Sandy Anghie’s passion for architecture runs deeper than just her sole architecture practice, it extends to a not-for-profit initiative called Historic Heart – a revitalisation project aimed at transforming the east end of Perth from a rundown and forgotten space into a vibrant and regenerated oasis of landmark buildings, tourist attractions and inviting spaces.
Here’s a tip. If you should ever find yourself needing to get something done in Perth, try knocking on the door of architect Sandy Anghie. Truly. As she describes her various jobs, responsibilities and interests, the most overwhelming question becomes the one of ‘when does she sleep?’
In the early nineties, Sandy graduated from her law degree at the University of Western Australia and spent the next eight years as a corporate tax lawyer at Herbert Smith Freehills, and also KPMG and EY.
But her entry into the legal sphere was first and foremost a pragmatic decision, prompted by Australia’s depressed economy at the time. “Interest rates were 18 percent, the construction industry was going through hard times and the profession of architecture was facing considerable challenges,” she says. It wasn’t until 2006 that she finally felt the time was right to return to her first love, undertaking her masters in architecture and then setting up in sole practice.
She doesn’t regret her life as a lawyer though, not for a moment. She found the experience invaluable. “As a lawyer you take for granted your ability to analyse issues, put together well-reasoned arguments, to make a case, to speak and write clearly, the rigour of process.”
All of these skills have put her in great stead for her current primary focus. Since May 2016 she has been the project manager of a not-for-profit initiative called Historic Heart – a revitalisation project aimed at transforming the east end of Perth from a rundown and forgotten space into a vibrant and regenerated oasis of landmark buildings, tourist attractions and inviting spaces – much as has been seen in developments like the Downtown Brooklyn project in New York.
The initial idea was led by the property developer and Western Australian of the Year 2016, Adrian Fini, who now chairs the committee, while Sandy is the only person working on the project full-time. Her role is incredibly broad, covering the establishment of the not-for-profit entity, stakeholder engagement, fundraising with state government and multiple other organisations, coordination of contractors and artists, website creation, PR, social media… and the list goes on.
The response to the project has already been “overwhelmingly positive” says Sandy. This in turn fires her passion for the job as, every time she presents it, she says, “It’s always enthusiastically supported.” The various strands and initiatives Historic Heart encompasses range from street art and furniture to reactivated spaces, historical walks and landscape projects.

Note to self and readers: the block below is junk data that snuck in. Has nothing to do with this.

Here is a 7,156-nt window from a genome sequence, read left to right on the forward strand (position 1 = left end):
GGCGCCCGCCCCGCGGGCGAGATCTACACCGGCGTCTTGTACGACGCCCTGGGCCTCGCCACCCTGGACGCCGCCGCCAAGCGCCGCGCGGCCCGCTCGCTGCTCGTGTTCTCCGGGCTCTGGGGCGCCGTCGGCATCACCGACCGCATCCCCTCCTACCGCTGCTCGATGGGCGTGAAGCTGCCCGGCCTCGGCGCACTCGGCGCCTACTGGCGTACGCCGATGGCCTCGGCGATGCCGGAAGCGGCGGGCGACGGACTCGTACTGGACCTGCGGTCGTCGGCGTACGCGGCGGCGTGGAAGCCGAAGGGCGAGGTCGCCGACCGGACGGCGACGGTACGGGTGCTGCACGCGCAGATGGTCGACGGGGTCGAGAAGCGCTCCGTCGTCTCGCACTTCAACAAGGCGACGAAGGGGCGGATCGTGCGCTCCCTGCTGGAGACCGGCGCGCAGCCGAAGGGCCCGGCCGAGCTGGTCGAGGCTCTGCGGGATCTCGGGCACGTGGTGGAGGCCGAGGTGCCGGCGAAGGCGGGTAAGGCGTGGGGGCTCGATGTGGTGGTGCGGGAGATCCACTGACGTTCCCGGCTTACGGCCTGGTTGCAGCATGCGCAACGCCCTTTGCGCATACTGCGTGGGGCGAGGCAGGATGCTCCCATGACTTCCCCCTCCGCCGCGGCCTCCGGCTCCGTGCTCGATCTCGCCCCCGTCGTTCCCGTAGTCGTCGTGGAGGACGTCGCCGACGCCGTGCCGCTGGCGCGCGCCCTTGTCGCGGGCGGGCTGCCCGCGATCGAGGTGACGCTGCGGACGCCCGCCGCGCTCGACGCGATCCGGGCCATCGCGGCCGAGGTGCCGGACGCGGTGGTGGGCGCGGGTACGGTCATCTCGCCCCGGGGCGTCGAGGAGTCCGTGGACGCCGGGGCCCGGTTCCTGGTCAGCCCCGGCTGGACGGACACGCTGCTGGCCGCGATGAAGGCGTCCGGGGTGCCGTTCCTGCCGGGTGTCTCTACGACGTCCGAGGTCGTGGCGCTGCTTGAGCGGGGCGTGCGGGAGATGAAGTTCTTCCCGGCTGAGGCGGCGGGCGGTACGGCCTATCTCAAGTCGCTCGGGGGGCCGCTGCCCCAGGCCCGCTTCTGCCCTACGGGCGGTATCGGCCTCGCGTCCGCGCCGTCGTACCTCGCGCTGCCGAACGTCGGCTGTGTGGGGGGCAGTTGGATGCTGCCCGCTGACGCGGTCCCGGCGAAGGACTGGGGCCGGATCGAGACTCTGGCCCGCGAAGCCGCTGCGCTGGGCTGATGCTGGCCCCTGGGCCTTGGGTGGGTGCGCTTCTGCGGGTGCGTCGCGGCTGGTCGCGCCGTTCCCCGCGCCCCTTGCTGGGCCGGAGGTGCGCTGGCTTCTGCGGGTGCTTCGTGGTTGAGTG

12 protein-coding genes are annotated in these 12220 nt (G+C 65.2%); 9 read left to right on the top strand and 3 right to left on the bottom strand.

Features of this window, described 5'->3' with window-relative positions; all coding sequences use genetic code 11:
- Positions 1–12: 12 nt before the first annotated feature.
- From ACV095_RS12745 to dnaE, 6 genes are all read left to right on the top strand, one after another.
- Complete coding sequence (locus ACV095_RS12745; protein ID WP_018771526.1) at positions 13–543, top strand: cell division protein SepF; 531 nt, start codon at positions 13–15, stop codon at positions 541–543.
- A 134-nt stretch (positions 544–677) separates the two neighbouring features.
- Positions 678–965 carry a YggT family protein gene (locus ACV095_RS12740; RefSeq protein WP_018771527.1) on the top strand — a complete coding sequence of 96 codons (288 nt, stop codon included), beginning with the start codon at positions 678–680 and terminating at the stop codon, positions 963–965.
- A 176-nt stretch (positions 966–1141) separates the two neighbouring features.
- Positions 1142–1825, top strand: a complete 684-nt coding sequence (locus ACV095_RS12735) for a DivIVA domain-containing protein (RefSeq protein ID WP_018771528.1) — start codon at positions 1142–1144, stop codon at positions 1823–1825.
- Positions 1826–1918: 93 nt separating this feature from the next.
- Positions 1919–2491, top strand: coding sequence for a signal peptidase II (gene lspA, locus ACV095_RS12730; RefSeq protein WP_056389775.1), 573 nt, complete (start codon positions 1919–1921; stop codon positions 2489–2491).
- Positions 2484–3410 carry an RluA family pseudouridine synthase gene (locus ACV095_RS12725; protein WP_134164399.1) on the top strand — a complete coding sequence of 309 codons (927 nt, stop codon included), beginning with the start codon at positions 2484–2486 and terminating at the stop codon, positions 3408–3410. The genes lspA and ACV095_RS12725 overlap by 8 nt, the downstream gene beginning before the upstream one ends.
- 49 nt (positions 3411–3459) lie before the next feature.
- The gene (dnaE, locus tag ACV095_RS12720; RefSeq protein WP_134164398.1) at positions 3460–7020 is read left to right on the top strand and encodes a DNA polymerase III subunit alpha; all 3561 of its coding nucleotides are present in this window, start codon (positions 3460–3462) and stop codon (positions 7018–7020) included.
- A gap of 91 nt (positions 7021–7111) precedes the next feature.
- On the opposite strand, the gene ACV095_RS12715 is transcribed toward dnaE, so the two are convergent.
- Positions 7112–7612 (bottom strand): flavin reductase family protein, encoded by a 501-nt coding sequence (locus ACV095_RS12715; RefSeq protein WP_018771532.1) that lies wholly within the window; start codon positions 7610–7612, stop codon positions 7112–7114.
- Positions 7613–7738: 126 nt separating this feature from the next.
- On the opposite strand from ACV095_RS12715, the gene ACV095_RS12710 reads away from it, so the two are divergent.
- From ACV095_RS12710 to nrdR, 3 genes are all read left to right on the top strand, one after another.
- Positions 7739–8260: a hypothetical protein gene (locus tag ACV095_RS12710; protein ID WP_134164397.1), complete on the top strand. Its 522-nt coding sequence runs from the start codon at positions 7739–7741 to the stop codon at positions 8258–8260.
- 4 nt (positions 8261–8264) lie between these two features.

Sandy says that early challenges included obtaining funding, but determination and persistence resulted in a $250,000 grant from the state government, matched by the same amount from the private sector. She also encountered difficulties in gaining approval from the City of Perth for the first public art project, as a private organisation installing landscape in the public realm was somewhat unprecedented. Now that the project is established, however, Sandy suggests that the operation of Historic Heart will be able to run more smoothly. This doesn’t mean she’ll be easing off at all. Apart from vowing that her passion for the organisation means she’ll be in it “for the long haul”, there’s her other full-time job to think about. Because throughout her time with Historic Heart, Sandy has also continued to run her own architecture studio. “Balance has been difficult in the past,” she admits. “And, to be honest, I did work 24/7. My New Year’s resolution this year was to have more balance and to take some weekends off.”
Would it be easier to work part-time in someone else’s practice? She says not.
“Working in a larger firm, your role ends up being manager of people, whereas the reason I studied architecture was to do the creative part myself.”
She does note though that one of the things many budding architects don’t understand is that the design process only takes up about half of one’s time – particularly for someone running their own practice. She credits her legal experience for assisting in this regard too. “The balance is dealing with local government regulations, documentation, rendering, contract administration,” she explains. “So for all of this a background in law is really helpful.”
The other advantage of Sandy’s position is that she can dictate her own workload and how many projects she takes on.
But those projects don’t just have to compete with Historic Heart for her time. She’s only recently stepped down from the board of the West Australian Ballet after five years, but is also involved in an enterprise called Activate Perth, as well as sitting on two other boards and writing a regular column for The West Australian newspaper called ‘Meet the Architect’. “I’ve been quite time poor,” she says, with a touch of understatement.
Sandy Anghie is clearly the embodiment of that old piece of advice: want something done? Ask the busiest person…